Hastings container port ‘will hurt region’

Corangamite Shire mayor Chris O’Connor describes the Port of Portland as a great asset for the region, handling more than six million tonnes in the past year and expecting increasing exports of woodchip and mineral sands

Corangamite Shire mayor Chris O’Connor describes the Port of Portland as a great asset for the region, handling more than six million tonnes in the past year and expecting increasing exports of woodchip and mineral sands

Corangamite’s mayor fears the development of a new container port at Hastings will mean added transport costs for south-west exporters.

Chris O’Connor is calling for the state government to consult more widely on the multi-billion-dollar proposal, saying it has implications for the whole of the south-west.

“Corangamite Shire is the fifth most productive local government area in Australia. The importance of our exports is growing and we need to make sure our producers’ interests are being protected,” Cr O’Connor says.

In a report to council’s monthly meeting tomorrow night, Cr O’Connor outlines the increased pressure on the Port of Melbourne, where tonnage is expected to jump by 100 per cent by 2030 and 200 per cent by 2046.

He says the Napthine government’s decision last year to invest $110 million in the planning and design of new facilities at the Port of Hastings has implications for the shire and the whole of the south-west.

Cr O’Connor describes the Port of Portland as a great asset for the region, handling more than six million tonnes in the past year and expecting increasing exports of woodchip and mineral sands. “However, with no container facility and with a depth of 11 metres, even Portland could not handle the mega-ships of the future without considerable dredging and massive handling and transport investment.”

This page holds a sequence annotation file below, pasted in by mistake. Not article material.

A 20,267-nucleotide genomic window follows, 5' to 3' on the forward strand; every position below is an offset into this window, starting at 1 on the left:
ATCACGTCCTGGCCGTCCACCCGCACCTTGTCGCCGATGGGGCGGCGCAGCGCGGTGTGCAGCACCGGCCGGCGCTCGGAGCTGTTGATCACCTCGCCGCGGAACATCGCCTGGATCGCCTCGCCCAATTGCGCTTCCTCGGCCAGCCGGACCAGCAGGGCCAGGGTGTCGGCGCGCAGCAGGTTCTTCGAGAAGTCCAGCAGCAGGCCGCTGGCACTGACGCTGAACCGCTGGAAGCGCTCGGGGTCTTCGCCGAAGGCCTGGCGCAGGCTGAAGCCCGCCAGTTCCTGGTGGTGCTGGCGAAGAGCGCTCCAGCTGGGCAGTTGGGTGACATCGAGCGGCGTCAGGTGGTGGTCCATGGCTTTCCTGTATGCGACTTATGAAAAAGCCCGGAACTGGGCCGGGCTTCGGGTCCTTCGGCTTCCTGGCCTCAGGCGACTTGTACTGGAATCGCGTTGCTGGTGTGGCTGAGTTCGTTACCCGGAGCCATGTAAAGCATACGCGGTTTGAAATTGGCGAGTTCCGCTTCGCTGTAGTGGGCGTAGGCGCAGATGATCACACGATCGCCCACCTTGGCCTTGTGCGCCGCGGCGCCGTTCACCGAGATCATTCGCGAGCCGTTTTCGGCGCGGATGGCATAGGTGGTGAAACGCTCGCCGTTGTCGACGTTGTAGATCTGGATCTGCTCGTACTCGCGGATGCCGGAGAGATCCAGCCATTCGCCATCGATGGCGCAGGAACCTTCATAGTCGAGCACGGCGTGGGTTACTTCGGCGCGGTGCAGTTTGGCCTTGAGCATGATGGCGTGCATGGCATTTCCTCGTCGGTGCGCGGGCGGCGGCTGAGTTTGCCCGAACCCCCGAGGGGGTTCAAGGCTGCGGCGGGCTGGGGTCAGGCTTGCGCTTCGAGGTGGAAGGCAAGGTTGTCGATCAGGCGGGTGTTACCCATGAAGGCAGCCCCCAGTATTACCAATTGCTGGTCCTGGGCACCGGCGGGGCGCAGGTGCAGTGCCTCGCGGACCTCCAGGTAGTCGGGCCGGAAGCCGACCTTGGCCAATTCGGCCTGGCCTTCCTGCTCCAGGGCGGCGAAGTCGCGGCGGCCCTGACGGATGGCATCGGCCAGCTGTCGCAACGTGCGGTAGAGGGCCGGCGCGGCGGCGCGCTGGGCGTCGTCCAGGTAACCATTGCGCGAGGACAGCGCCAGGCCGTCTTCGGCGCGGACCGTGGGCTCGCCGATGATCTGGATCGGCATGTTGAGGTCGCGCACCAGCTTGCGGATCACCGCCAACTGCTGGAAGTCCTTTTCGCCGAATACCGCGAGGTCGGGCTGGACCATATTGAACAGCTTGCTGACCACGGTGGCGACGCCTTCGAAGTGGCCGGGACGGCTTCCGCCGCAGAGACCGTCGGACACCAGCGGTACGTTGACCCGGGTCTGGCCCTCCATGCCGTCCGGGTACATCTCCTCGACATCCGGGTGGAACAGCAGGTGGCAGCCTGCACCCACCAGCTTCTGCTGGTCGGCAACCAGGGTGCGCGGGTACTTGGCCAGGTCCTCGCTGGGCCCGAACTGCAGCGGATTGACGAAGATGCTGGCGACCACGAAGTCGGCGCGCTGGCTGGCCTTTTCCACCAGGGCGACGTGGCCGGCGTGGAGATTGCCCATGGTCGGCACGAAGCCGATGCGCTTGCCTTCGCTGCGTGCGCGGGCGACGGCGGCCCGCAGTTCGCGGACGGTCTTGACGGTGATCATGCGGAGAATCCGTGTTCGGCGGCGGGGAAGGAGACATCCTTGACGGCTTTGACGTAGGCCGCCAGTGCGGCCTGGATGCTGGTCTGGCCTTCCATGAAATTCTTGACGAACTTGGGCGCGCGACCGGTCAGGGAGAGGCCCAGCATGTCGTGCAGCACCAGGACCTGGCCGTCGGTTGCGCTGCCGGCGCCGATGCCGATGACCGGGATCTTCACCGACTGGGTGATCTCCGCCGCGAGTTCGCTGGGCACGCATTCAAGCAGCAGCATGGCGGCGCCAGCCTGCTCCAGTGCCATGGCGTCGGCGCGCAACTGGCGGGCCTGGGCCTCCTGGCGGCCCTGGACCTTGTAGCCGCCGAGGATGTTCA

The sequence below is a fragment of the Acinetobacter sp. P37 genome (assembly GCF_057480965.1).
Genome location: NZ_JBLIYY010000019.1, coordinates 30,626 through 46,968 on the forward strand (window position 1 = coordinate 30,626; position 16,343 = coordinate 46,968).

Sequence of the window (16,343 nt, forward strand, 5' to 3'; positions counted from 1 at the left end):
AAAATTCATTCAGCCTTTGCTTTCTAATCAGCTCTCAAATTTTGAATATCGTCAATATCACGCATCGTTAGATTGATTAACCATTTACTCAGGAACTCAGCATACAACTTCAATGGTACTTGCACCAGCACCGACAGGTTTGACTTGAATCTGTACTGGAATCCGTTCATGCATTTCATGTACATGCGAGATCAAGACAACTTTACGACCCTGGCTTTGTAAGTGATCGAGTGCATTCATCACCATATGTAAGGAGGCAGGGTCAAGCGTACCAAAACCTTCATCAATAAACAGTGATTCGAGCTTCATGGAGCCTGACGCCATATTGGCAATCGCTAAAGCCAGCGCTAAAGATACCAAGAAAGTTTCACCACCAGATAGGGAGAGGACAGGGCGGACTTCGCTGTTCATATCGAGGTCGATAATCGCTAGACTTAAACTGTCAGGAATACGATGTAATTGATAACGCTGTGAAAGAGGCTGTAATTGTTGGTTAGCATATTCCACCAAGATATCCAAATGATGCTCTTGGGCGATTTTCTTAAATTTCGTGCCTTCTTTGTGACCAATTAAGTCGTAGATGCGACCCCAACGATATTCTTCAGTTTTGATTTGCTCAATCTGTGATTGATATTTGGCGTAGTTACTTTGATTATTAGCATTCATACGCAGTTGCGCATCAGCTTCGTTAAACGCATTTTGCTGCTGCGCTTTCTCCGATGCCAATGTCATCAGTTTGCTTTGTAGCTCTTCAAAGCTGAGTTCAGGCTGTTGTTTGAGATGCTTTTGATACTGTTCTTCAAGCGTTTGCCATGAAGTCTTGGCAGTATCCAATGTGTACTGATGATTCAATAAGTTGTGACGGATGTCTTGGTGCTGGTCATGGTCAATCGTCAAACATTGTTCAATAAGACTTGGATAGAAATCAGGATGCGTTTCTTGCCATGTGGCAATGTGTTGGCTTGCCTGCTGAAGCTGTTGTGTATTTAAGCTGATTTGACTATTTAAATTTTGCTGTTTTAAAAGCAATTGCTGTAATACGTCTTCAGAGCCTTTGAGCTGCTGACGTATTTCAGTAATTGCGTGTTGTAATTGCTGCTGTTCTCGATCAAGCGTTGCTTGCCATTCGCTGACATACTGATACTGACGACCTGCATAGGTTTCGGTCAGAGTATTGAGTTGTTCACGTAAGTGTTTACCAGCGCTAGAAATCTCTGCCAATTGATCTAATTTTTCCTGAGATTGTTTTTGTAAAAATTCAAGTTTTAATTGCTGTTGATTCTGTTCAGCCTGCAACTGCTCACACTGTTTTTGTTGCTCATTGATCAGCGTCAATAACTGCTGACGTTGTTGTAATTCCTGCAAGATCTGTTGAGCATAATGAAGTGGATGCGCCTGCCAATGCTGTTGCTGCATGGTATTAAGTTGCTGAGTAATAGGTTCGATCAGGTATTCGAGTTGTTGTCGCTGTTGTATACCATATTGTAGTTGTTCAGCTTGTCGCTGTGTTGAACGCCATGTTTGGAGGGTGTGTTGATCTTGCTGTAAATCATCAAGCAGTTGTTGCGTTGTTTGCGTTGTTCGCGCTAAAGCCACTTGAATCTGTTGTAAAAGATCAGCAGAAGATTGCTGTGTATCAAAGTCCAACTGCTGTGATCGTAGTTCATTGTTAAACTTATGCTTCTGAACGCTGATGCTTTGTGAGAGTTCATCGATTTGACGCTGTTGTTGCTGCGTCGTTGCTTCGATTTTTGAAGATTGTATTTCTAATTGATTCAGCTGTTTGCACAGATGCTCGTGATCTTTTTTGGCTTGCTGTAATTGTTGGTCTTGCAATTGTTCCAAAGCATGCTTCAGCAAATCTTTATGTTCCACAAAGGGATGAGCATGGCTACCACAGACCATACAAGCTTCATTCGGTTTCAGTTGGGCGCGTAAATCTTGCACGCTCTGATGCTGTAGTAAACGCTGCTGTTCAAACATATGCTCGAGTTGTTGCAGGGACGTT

He says the $1.6 billion expansion of Webb Dock, due for completion in 2016, will go some way towards handling the doubling of containers from 2.5 million to five million in the next 15 years, many of them coming from the south-west.

There are two options for the next expansion — at the Port of Hastings, which is the Coalition’s preferred site, or at a location between Geelong and Melbourne, known as Bay West, favoured by Labor.

Cr O’Connor says although Hastings is a deep-water port, it gets as shallow as six metres and will need considerable dredging to accommodate the world’s largest ships.

“Hastings will also need massive investment into road and rail, including eventually the completion of an outer ring road and link roads down to Eastlink and then down to the port.

“Reports suggest $8 billion of public money will be needed to complete the work and all roads will be tolled. There will (also) be a train link that will come through Flinders Street and South Yarra stations where, according to logistic experts, by 2046 there could be as many as 140 freight trains making their way down through these eastern suburbs every day.”

Cr O’Connor warns that experts have estimated it could cost an extra $400 to transport each container to Hastings instead of the Port of Melbourne.

“Dairy makes up to 10 per cent of the exports out of Melbourne and the south-west is quickly becoming the go-to area for dairy expansion. 

“Our costs to export could increase significantly if the new port is built to the east of Melbourne. We also have increasing meat exports and more and more containers are being used to transport grain, which nearly all comes from the west or north.”

Cr O’Connor says the Bay West option will allow easy access for the 70 per cent of exports which come from the north or west of Melbourne and the road and rail systems are “a much easier fix”.

The biggest obstacle is channel deepening. 

“To make Bay West work, it is expected that at least five times more material would need to be dredged. There would be environmental problems, particularly at the heads, but Hastings has high-value environmental assets and would also be dogged with problems.”

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